We publish below an extract from an internal document of 17 May 2014 expressing what was then a minority position on the outbreak of civil war in Ukraine. Now that the IBT has adopted the position that Russia is an imperialist power (see “Imperialist Rivalries Escalate”) this excerpt expresses our public line on the Ukrainian conflict and the observations remain valid today.
1. The emerging Ukrainian civil war is a product of the intersection of (a) domestic Ukrainian economic, social, national and political problems with (b) an inter-imperialist struggle for influence over Ukraine, which triggered the conflict in the first place. It appears that neither the Western imperialists nor the Russian imperialists currently wish to see Ukraine break apart (though Moscow is keeping Crimea). Nor do they wish to see the country fall into anarchy, which would not be helpful to Germany or Russia in particular, as Ukraine serves as a strategic transit route for energy resources between these two powers. It also appears that neither side of the inter-imperialist dispute fully controls the contending factions within Ukraine that seek their support to varying degrees. From a revolutionary perspective, however, the dispute between the West and Russia is politically paramount in the Ukrainian crisis, as the question of imperialism supersedes any bourgeois-democratic question that may be posed. We begin from a position of dual defeatism in the conflict between Washington/Berlin/Brussels (with their own tensions) and Moscow.
2. A position of dual defeatism in relation to the imperialist powers with competing interests in Ukraine does not entail a phony even-handedness in empirical descriptions of foreign meddling in Ukrainian affairs. While both Russian and Western military/intelligence agents are almost certainly on the ground in Ukraine (and there is some compelling evidence pointing to the presence of CIA operatives in particular), it would seem that Russia has less influence over its Ukrainian supporters than the U.S. and Germany have over their own supporters/bloc partners. The hypocrisy of the Western “democracies” energetically backing the putschist regime in Kiev and its neo-Nazi storm troopers terrorizing ethnic minorities/opponents is particularly disgusting. Revolutionaries demand the immediate expulsion of all imperialist military forces/intelligence operatives from Ukraine – a call that, while including those from Russia, in practice mainly refers to those from the Western imperialist countries.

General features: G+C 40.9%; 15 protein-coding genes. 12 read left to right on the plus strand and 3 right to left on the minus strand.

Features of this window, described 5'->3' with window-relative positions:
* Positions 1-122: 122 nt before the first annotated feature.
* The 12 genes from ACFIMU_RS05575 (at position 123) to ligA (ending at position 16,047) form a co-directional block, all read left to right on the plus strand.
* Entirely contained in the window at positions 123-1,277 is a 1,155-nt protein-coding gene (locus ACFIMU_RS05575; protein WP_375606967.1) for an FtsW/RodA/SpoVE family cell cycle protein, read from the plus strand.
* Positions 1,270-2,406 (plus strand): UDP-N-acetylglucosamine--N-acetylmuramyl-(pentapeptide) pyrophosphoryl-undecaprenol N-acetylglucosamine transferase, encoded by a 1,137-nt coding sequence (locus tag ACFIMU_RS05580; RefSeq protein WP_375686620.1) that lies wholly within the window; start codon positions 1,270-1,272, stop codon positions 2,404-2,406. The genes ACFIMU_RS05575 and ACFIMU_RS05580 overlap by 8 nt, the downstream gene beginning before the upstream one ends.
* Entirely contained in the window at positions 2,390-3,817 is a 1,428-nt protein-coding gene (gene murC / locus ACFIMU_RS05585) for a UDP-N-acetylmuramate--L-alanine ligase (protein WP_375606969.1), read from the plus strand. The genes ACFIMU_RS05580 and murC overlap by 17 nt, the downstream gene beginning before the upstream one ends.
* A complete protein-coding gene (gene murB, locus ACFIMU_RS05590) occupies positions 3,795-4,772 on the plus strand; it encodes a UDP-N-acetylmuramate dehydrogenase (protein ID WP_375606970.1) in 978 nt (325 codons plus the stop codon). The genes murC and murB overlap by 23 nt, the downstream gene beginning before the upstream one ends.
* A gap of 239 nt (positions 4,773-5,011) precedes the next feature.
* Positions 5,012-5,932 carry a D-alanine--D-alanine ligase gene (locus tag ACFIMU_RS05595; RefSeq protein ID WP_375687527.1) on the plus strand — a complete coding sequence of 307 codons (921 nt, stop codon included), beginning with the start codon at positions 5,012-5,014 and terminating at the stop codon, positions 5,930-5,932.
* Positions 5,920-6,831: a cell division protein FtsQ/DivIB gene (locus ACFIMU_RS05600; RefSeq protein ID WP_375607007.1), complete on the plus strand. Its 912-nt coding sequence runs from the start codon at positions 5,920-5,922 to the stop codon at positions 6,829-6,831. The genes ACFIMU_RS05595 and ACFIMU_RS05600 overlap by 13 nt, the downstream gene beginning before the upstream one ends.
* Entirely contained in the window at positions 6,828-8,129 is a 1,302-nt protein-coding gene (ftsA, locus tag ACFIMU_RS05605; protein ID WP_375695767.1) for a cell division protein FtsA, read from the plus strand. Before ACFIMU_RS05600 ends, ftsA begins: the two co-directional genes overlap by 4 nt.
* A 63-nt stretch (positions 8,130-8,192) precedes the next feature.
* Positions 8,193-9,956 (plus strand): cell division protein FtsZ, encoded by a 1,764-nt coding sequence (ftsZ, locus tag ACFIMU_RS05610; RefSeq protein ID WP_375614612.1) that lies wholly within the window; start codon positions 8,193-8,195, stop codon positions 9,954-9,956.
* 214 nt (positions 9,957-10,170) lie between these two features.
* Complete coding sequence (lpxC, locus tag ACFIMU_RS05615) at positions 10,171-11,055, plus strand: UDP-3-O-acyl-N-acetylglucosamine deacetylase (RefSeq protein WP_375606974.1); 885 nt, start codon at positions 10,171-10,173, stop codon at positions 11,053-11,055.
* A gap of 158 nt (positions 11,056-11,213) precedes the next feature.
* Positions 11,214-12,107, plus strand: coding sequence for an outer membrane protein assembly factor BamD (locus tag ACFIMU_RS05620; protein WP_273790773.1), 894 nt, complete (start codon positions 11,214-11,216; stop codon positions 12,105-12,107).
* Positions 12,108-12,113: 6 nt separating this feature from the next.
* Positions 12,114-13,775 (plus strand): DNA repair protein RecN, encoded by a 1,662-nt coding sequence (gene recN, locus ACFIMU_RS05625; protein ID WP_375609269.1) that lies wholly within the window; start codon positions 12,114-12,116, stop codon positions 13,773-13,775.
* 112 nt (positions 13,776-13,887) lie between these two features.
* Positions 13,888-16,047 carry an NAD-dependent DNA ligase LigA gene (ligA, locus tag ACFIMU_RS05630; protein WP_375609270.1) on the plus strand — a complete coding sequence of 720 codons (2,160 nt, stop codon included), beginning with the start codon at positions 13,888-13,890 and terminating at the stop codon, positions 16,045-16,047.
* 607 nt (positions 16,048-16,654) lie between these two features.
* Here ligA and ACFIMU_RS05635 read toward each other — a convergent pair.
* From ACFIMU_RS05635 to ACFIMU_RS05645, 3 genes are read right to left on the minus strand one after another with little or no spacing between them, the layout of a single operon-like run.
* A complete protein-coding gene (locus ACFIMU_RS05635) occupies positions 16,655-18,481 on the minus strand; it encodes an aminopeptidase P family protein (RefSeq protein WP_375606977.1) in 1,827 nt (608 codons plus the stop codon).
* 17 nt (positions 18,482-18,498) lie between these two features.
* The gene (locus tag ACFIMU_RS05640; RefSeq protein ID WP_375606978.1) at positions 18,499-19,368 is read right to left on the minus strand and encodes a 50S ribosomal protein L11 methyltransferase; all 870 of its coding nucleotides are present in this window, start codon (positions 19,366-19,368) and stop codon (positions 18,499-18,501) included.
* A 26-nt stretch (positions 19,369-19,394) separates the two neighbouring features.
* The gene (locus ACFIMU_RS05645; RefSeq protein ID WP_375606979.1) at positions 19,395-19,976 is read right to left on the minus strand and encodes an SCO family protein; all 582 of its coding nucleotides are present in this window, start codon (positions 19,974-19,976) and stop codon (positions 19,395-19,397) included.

3. The position of dual defeatism extends to the indigenous Ukrainian proxies, or would-be proxies, of the rival imperialist powers. The leading contending factions in the emerging Ukrainian civil war (centered in the eastern oblasts but manifest in other parts of the country as well) would be equally unsupportable even in the absence of imperialist sponsorship. The rightwing Ukrainian nationalist regime in Kiev came to power with the open support of fascist elements of the Maidan movement (including Svoboda, which is part of the government), and has integrated neo-Nazi Right Sector militants into the state apparatus via the formation of the National Guard. Predictably, opposition forces are more politically heterogeneous, ranging from left-leaning forces (some of which do not identify with Moscow) to rightwing Russian nationalists to outright fascists. Insofar as opposition forces have managed to seize control of parts of Eastern Ukraine, it appears that rightwing pro-Moscow Russian nationalists predominate (with the leftwing and fascist elements marginalized for the time being).